PARP-1 functions with Ligase III in an alternative, lower fidelity NHEJ pathway, and PARP-1 competes with Ku for DSB ends 30. Interestingly, PARP-1 defective DT-40 cells reportedly show reduced HR levels, inferred from camptothecin hypersensitivity, and normal resistance to camptothecin was restored in the PARP-1 defect cells by mutations that inactivate NHEJ 125. Defects in RAD18 showed the same hypersensitivity and genetic interactions with NHEJ, and the double PARP-1/RAD18-defective mutant showed synergistic hypersensitivity to camptothecin, suggesting that RAD18 and PARP-1 independently promote HR and antagonize NHEJ 125; however, a conflicting result was obtained in mouse ES cells 126. Here, the PARP-1 mutant showed enhanced HR measured directly as enhanced HR-mediated gene targeting. While the reason for this discrepancy is not clear, these studies implicate PARP-1 (and RAD18) in regulating DSB repair pathway choice.
As mentioned above, increased HR in cells with NHEJ defects can be explained by a passive competition model. However, several lines of evidence suggest that DNA-PKcs is an active regulator of DSB repair pathway choice. The first evidence for this was the puzzling finding that inactivation of NHEJ by elimination of DNA-PKcs increased HR 74, but chemical inhibition of DNA-PKcs had the opposite effect 127. Phosphorylation of DNA-PKcs is important for NHEJ 105, and biochemical experiments indicate that phosphorylation of the T2609 cluster causes DNA-PKcs to dissociate from broken ends 106, 128, 129, 130, 131, 132, 133. Together, these results suggested a model in which chemically inhibited DNA-PKcs fails to dissociate from ends and thereby blocks access to other NHEJ repair factors and to HR repair factors. The inhibition of both DSB repair pathways by the specific inhibition of DNA-PKcs has important implications for tumor radiosensitization 127. The importance of phosphorylation of DNA-PKcs for HR was underscored by a study showing that complementation of DNA-PKcs null CHO V3 cells with DNA-PKcs lacking the T2609 cluster sites gave the same phenotype as chemical inhibition of wild-type DNA-PKcs, i.e., HR was suppressed. Thus, blocking phosphorylation of the T2609 cluster converts DNA-PKcs into a dominant-negative regulator of HR 18.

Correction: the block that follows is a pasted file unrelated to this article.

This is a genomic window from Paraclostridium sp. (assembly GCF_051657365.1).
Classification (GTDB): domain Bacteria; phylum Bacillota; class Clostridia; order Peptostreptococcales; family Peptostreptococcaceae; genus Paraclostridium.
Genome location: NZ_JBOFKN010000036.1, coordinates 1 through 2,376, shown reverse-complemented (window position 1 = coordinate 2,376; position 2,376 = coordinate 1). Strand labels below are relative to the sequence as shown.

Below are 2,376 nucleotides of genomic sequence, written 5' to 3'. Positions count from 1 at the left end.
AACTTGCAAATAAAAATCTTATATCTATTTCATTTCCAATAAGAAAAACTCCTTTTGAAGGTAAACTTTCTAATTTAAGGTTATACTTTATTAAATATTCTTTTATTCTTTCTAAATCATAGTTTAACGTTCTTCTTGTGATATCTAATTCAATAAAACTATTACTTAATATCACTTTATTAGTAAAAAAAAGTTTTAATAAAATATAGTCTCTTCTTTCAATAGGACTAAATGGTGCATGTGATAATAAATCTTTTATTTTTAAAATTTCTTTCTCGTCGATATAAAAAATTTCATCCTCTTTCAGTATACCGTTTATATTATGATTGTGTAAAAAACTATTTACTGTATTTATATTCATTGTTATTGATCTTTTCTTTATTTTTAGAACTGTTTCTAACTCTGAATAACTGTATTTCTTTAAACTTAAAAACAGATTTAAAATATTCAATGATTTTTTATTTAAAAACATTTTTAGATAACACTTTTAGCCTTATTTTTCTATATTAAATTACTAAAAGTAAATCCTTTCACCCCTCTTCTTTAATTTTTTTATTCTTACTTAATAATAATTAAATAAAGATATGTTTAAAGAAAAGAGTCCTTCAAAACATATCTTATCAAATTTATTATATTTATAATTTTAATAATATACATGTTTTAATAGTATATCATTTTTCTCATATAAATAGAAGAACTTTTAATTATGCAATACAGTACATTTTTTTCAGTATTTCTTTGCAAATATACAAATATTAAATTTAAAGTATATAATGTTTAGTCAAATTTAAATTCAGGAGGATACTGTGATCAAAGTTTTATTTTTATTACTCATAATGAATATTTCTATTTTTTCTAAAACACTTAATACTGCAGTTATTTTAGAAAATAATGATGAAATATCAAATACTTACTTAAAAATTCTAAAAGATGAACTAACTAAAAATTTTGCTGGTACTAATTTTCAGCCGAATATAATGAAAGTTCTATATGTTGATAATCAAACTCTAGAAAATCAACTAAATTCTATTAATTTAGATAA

The idea that DNA-PKcs regulates DSB repair pathway choice gained additional support when the Meek laboratory identified DNA-PKcs splice variants that lack the kinase domain 134. Given the importance of DNA-PKcs kinase activity for NHEJ 105, it was not surprising that these kinase-inactive variants do not complement the radiosensitivity of DNA-PKcs null cells. However, the variants were particularly interesting because they had dominant negative effects on HR repair of DSBs, and therefore mimicked chemically inhibited full-length DNA-PKcs and the T2609 cluster mutant. The variants are expressed along with full-length DNA-PKcs only in quiescent cells, but they do not have a dominant negative effect on NHEJ. These results suggest that co-expression of full-length DNA-PKcs and kinase-inactive variants limits HR in quiescent cells, which lack preferred sister chromatid HR repair templates, while simultaneously maintaining a high capacity for DSB repair by NHEJ 134. These results strongly support the notion that DNA-PKcs is a key regulator of DSB repair pathway choice in higher eukaryotes.
Co-regulation of HR by DNA-PKcs and ATM
HR is stimulated when DNA-PKcs is absent, but repressed when DNA-PKcs is chemically inhibited, harbors mutations in the T2609 autophosphorylation cluster, or is expressed as a kinase-inactive splice variant. We therefore reasoned that expression of a kinase-inactive mutant of DNA-PKcs (harboring a single lysine to arginine change near the kinase active site, K3752R) would similarly act as a dominant negative regulator of HR. Surprisingly, when CHO V3 cells were complemented with the K3752R mutant protein, HR was stimulated, with levels ∼3-fold above the already elevated HR level seen in DNA-PKcs null cells (manuscript submitted). We used immunofluorescence microscopy to demonstrate that DNA-PKcs recruitment to foci after IR occurs independently of its kinase activity, suggesting that the kinase-inactive K3752R mutant somehow upregulates HR despite its association with broken ends and its inability to be autophosphorylated.